What’s pink, has a neck longer than its body, and likes to stand on one leg? The newest residents of Caribbean Journey.
Caribbean flamingoes have now arrived to get settled into their new home at Caribbean Journey. Each flamingo is less than a year old and is just beginning to grow in the vibrant red and pink plumage their species is famous for. The group, which can be known as a flock, a colony, or a “pat,” consists of both male and female flamingos. Each stands about 4 feet tall, with a large hooked white beak, stilt-like legs with webbed feet, and long flexible neck.
These peculiar features not only make the flamingo one of the world’s most recognizable birds, they play an important part in how they forage for food. In their native habitats of Caribbean lagoons, mudflats, and other shallow water environments, flamingos will stamp their long legs to stir up the bottom of a water bed and bring up their diet of algae, crustaceans, and brine shrimp. The invertebrates in its meals are rich in pigments called carotenoids, which give the flamingo its characteristic rosy color. Their beak contains lamellae, a textured surface that helps them filter out their food from the water. When feeding, a flamingo will crane its neck so that its head is upside-down and sweep it back and forth to extract its food out of the water. It may even hold its breath and submerge its entire head under water to get a tasty meal below the surface. When they want to rest, a flamingo may adopt its well-known pose of standing on one leg. This not only helps the flamingo conserve energy, it can assist in maintaining their body temperature since they’re removing one foot from water and tucking it close to their body.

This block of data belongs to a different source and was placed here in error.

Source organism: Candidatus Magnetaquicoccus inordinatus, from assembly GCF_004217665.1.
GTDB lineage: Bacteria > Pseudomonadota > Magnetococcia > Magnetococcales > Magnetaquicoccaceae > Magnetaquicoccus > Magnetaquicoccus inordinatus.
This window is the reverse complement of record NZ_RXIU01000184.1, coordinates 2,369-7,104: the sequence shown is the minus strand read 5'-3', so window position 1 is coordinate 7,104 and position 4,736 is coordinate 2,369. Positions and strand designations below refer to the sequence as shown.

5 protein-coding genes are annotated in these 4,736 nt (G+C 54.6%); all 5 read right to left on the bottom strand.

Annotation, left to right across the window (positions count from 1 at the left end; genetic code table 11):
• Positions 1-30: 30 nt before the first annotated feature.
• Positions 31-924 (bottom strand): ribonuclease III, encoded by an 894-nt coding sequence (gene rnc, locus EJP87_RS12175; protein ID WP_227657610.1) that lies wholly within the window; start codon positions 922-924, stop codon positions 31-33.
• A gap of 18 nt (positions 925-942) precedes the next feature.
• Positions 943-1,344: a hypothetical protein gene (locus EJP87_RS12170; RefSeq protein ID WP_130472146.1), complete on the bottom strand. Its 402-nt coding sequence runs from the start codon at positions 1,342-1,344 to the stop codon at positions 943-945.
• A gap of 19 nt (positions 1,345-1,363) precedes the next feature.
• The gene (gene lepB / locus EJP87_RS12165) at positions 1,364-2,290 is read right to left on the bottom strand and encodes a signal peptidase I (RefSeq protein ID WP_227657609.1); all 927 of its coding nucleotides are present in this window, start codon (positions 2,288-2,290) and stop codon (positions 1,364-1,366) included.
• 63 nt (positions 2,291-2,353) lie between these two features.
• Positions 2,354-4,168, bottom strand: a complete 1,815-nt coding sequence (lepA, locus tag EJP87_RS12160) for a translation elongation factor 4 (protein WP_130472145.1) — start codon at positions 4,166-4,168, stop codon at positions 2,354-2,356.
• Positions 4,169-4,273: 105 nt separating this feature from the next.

These flamingos are your Caribbean Journey welcoming party, being one of the first animals you see in the jungle exhibit. Their bright feathers, gangly features, and upside-down eating habits bring color, sound, and unique character to Caribbean Journey, delighting our guests and making the space come alive.